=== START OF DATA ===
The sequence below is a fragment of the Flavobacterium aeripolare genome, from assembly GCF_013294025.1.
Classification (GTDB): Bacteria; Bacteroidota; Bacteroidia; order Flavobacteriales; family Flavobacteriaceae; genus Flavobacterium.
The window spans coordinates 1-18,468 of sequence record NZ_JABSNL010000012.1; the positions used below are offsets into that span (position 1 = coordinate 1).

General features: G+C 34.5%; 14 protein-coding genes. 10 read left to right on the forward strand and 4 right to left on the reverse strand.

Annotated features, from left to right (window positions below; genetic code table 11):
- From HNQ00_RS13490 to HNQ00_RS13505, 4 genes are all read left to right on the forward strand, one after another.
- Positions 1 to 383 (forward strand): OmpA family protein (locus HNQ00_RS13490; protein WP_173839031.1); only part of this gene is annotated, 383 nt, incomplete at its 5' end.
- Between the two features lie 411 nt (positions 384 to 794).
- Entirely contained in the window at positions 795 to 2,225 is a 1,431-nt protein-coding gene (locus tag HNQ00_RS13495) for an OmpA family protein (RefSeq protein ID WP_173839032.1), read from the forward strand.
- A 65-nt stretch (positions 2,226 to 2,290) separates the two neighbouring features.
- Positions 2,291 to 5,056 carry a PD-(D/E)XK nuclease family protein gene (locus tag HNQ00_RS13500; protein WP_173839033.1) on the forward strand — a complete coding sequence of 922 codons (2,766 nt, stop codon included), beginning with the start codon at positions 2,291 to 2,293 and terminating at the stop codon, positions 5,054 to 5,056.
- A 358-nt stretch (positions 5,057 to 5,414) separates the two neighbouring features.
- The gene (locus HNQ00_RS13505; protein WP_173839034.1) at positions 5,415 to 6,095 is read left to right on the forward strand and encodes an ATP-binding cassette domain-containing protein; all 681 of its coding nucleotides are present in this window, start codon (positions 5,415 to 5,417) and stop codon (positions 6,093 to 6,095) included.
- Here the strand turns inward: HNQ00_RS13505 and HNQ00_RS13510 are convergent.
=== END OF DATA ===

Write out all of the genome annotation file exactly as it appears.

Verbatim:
The sequence below is a fragment of the Flavobacterium aeripolare genome, from assembly GCF_013294025.1.
Classification (GTDB): Bacteria; Bacteroidota; Bacteroidia; order Flavobacteriales; family Flavobacteriaceae; genus Flavobacterium.
The window spans coordinates 1-18,468 of sequence record NZ_JABSNL010000012.1; the positions used below are offsets into that span (position 1 = coordinate 1).

General features: G+C 34.5%; 14 protein-coding genes. 10 read left to right on the forward strand and 4 right to left on the reverse strand.

Annotated features, from left to right (window positions below; genetic code table 11):
- From HNQ00_RS13490 to HNQ00_RS13505, 4 genes are all read left to right on the forward strand, one after another.
- Positions 1 to 383 (forward strand): OmpA family protein (locus HNQ00_RS13490; protein WP_173839031.1); only part of this gene is annotated, 383 nt, incomplete at its 5' end.
- Between the two features lie 411 nt (positions 384 to 794).
- Entirely contained in the window at positions 795 to 2,225 is a 1,431-nt protein-coding gene (locus tag HNQ00_RS13495) for an OmpA family protein (RefSeq protein ID WP_173839032.1), read from the forward strand.
- A 65-nt stretch (positions 2,226 to 2,290) separates the two neighbouring features.
- Positions 2,291 to 5,056 carry a PD-(D/E)XK nuclease family protein gene (locus tag HNQ00_RS13500; protein WP_173839033.1) on the forward strand — a complete coding sequence of 922 codons (2,766 nt, stop codon included), beginning with the start codon at positions 2,291 to 2,293 and terminating at the stop codon, positions 5,054 to 5,056.
- A 358-nt stretch (positions 5,057 to 5,414) separates the two neighbouring features.
- The gene (locus HNQ00_RS13505; protein WP_173839034.1) at positions 5,415 to 6,095 is read left to right on the forward strand and encodes an ATP-binding cassette domain-containing protein; all 681 of its coding nucleotides are present in this window, start codon (positions 5,415 to 5,417) and stop codon (positions 6,093 to 6,095) included.
- Here the strand turns inward: HNQ00_RS13505 and HNQ00_RS13510 are convergent.